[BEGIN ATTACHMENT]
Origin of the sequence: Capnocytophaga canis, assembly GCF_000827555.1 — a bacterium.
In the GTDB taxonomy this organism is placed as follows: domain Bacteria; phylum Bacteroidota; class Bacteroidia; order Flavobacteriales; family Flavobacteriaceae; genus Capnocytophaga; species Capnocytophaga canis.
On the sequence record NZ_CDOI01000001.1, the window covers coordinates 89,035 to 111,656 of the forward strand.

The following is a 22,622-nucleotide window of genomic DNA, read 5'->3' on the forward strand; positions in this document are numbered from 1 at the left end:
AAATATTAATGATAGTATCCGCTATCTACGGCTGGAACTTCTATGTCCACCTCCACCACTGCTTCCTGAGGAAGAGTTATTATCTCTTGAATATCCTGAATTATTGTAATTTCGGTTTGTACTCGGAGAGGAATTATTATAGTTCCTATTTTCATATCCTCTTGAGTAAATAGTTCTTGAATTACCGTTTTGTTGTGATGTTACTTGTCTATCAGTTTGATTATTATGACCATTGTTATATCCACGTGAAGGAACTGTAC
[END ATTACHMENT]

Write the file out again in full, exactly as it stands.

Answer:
Origin of the sequence: Capnocytophaga canis, assembly GCF_000827555.1 — a bacterium.
In the GTDB taxonomy this organism is placed as follows: domain Bacteria; phylum Bacteroidota; class Bacteroidia; order Flavobacteriales; family Flavobacteriaceae; genus Capnocytophaga; species Capnocytophaga canis.
On the sequence record NZ_CDOI01000001.1, the window covers coordinates 89,035 to 111,656 of the forward strand.

The following is a 22,622-nucleotide window of genomic DNA, read 5'->3' on the forward strand; positions in this document are numbered from 1 at the left end:
AAATATTAATGATAGTATCCGCTATCTACGGCTGGAACTTCTATGTCCACCTCCACCACTGCTTCCTGAGGAAGAGTTATTATCTCTTGAATATCCTGAATTATTGTAATTTCGGTTTGTACTCGGAGAGGAATTATTATAGTTCCTATTTTCATATCCTCTTGAGTAAATAGTTCTTGAATTACCGTTTTGTTGTGATGTTACTTGTCTATCAGTTTGATTATTATGACCATTGTTATATCCACGTGAAGGAACTGTAC